In late May, my husband and I took a two night camping trip to Olympic National Park. We stayed by Hole in the Wall on Rialto Beach our first night and along the shores of Lake Crescent our second night.
Getting to the Olympics from Oak Harbor, WA is no small feat. One must drive to the Coupeville – Port Townsend Ferry, arriving at least 30 minutes early for the ferry (if you have a reservation), take the 20 minute ferry ride to Port Townsend, and then begin the 1.5-2.5 hour drive to your campsites. It is a gorgeous park though, teeming with lush, mossy forests, pebbly coastlines decorated with massive rocks jutting out of the water, and turquoise blue-glacial fed lakes surrounded by mountains.
Things to Note
-Ferry: When taking any ferry, it’s always a good idea to make a roundtrip reservation. Your trip could be extended significantly if you don’t have a secured spot on the ferry. Also of importance, it is imperative you arrive at least 30 minutes early for the ferry and check in.
-Gas: Fill up before you head out. The gas prices were quite a bit higher out on the Olympic Peninsula than on Whidbey Island.
-Snacks, Water & Layers: Kind of a general “be prepared” statement, but bring lots of snacks, several different layers (weather changes quickly) and more water than you think necessary.
-Bear Cans: When staying on the beach, we had to rent a bear can to store food in overnight. The Forks Outfitters in Forks sells these for about $2 a night.
-Campsites: Be sure to check if the park is allowing reservations for campsites yet. If it’s in season, definitely reserve a site. Otherwise, sites will be first come first serve. On Lake Crescent, there is a lodge but it fills up months in advance.
I took an earlier ferry by myself and walked around Port Townsend for a couple hours until my husband arrived on a later ferry. The historic downtown sits right on the Port Townsend Bay, feeding into the Puget Sound. On the sunny day I visited, the Olympic Mountains were visible in the distance. The town has a myriad of shops and restaurants all within walking distance of one another. I bought an iced coffee and a pound of coffee beans from Better Living Through Coffee, a cute little shop situated right on the water with its own beachfront. Better Living Through Coffee sells Port Townsend Coffee Roasting Company beans, which are Fair Trade and organic. I enjoyed my coffee in the sun while waiting on the later ferry to arrive.
After a 2.5 hour drive from Port Townsend, we arrived at our first camping location: Rialto Beach. This beach boasts forested islands in the distance, massive pieces of driftwood, towering trees, and sea life. Our goal campsite was a two mile walk down the beach to Hole in the Wall. This massive rock formation has a natural arch in it, hence it’s name. Apparently if the tide is low enough, you can walk out under the arch but the water was too high during our stay.
The campsites aren’t really marked, but rather they’re flatter portions of sand nestled in the trees with previous campers’ fire pits. We were lucky and found a driftwood-wall enclosed campsite right next to Hole in the Wall.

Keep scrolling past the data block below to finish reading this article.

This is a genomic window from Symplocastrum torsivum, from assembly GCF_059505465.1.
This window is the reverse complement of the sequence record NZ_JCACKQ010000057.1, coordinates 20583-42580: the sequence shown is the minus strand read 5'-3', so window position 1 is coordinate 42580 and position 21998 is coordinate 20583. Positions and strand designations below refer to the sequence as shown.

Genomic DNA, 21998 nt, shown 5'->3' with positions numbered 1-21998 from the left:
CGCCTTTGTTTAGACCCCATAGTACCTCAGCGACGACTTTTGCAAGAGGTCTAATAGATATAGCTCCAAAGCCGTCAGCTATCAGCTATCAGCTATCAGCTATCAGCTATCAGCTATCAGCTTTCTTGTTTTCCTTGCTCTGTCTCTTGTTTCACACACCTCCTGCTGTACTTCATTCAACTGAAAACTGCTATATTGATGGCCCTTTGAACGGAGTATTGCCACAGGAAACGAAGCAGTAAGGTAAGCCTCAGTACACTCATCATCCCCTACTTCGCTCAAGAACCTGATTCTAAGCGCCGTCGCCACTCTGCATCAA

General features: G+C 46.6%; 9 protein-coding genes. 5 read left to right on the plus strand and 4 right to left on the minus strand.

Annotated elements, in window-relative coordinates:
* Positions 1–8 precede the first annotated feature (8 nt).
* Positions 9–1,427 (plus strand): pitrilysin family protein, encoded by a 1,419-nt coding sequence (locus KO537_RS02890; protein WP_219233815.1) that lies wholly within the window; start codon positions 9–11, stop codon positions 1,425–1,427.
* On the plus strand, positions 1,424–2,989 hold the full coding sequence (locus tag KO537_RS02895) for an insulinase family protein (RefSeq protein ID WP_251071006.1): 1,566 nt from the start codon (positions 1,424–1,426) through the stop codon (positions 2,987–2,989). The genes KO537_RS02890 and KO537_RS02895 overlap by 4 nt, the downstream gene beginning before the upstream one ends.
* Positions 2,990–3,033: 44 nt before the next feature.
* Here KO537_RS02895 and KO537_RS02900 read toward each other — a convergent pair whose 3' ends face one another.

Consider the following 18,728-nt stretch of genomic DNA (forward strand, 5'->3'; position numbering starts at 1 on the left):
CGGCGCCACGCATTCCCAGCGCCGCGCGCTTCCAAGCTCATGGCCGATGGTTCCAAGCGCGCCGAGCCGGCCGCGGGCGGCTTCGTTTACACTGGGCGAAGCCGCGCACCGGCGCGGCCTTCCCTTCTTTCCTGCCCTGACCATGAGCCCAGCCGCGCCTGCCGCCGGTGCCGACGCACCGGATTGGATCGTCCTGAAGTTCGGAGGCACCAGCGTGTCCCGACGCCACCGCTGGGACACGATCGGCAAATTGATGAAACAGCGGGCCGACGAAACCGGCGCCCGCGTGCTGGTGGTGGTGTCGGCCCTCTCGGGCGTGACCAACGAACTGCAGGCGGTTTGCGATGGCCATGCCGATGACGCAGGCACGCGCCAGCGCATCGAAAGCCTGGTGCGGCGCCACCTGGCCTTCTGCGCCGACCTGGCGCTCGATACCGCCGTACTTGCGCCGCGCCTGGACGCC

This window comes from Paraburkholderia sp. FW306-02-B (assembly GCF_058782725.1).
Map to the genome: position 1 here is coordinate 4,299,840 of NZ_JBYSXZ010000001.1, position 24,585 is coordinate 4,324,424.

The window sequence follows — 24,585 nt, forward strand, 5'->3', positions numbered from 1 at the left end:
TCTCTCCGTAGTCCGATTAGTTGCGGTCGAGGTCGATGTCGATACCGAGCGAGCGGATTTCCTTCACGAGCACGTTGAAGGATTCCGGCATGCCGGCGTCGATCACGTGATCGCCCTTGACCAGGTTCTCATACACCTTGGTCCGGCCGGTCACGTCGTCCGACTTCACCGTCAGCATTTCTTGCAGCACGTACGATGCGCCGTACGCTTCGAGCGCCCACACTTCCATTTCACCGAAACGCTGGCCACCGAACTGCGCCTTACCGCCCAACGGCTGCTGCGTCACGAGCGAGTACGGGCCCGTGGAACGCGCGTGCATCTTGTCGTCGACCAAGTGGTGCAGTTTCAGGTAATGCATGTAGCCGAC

The weather turned undesirable for our walk down the beach, windy and cloudy. We didn’t arrive till 8pm so it was getting dark to begin with. The beach is composed almost entirely of small pebbles.
The next morning we were greeted by the sun shining brightly down upon the ocean that lulled us to sleep the night before. The warmth of the morning felt good on our skin as we walked down the beach back to our car. All of the rocky islands looked even more stark and impressive in the light of day. The weather was so nice we enjoyed some lunch on the beach before returning to Forks.
This small town made famous by the Twilight saga sits just 20 minutes away from Rialto beach, and is probably the biggest town you’ll encounter within and hour drive. We had to stop on the way in to rent a bear can from Forks Outfitters, so we bypassed the Twilight tours but those are available if desired. I made a much-needed coffee stop at the Mocha Motion coffee stand before we headed onwards to Lake Crescent. My coffee was great and the employees in the stand were super friendly!
This stunning glacier lake is about 90 minutes from Port Townsend and is worth every minute of the drive there. Lake Crescent is 632 feet deep and 11 miles long, tucked into the mountains. It is the second deepest lake in Washington after Lake Chelan, and is known for its exceptional clarity. The water shone such a brilliant blue, with depths visible until it simply becomes to deep to see further.
The Lake Crescent Lodge sits on the opposite end of the lake as the campgrounds, but both sites have kayak rentals during the summer season.
We camped at the Fairholme Campsites, which have plenty of sites in the forest and down closer to the water. Ours was nestled partway into the woods but with a view of the lake and mountains. One thing I did appreciate about these sites was the ample fresh drinking water.
We spent the afternoon at the lodge end of the lake, walking the Moment in Time trail (a 0.75 mile loop through the quiet forest) and basking in the sun on the shore of the lake. I even ventured out waist deep into the icy clear water. We enjoyed sunset playing cards sitting on the dock by our campsite.
Overall, it was a beautiful weekend spent outside. I never sleep much while camping but I guess that’s just how it goes. Hopefully this is helpful for anyone considering an Olympics camping trip!